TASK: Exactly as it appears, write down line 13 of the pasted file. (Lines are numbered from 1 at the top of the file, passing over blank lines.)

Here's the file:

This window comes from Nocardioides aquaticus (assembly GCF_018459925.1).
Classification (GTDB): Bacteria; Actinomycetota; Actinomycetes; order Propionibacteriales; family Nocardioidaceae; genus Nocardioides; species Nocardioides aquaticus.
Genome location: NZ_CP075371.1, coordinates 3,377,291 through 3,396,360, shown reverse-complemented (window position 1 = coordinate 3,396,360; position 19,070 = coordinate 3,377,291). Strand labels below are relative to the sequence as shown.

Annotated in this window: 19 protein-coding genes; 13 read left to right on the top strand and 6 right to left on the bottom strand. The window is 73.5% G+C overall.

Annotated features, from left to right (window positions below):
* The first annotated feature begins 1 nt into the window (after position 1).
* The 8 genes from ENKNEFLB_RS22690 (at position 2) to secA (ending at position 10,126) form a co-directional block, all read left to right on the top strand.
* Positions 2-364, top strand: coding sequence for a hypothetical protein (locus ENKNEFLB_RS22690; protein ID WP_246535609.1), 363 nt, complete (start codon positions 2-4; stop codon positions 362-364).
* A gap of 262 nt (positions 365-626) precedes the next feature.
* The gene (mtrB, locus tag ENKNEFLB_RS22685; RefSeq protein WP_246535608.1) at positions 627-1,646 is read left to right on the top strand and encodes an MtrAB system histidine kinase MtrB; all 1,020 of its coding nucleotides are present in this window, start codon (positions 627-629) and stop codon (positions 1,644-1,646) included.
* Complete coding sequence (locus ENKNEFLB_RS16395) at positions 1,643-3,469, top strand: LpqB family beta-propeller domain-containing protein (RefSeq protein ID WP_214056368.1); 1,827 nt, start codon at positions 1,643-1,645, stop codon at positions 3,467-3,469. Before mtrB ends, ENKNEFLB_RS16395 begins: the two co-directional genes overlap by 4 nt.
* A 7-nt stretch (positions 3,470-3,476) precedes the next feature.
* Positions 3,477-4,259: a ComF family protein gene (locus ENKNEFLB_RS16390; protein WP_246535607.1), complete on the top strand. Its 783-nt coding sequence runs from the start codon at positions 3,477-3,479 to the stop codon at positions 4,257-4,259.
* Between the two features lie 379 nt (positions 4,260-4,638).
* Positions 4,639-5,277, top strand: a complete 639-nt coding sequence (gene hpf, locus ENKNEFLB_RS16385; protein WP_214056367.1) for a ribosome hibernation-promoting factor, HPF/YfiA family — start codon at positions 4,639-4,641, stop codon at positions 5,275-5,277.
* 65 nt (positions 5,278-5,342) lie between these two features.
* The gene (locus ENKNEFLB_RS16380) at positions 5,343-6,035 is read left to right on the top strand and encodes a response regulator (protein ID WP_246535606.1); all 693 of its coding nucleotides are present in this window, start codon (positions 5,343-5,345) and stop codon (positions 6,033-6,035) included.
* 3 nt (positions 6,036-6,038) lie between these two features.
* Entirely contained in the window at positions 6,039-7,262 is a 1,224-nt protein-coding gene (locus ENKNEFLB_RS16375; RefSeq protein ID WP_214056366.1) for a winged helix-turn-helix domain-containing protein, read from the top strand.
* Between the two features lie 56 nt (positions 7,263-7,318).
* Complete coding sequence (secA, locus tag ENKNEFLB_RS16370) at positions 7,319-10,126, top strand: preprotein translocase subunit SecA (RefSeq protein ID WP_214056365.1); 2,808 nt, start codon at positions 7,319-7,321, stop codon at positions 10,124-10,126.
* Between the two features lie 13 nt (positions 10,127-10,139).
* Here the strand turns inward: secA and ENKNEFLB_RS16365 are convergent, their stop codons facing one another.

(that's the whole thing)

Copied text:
* Positions 3,477-4,259: a ComF family protein gene (locus ENKNEFLB_RS16390; protein WP_246535607.1), complete on the top strand. Its 783-nt coding sequence runs from the start codon at positions 3,477-3,479 to the stop codon at positions 4,257-4,259.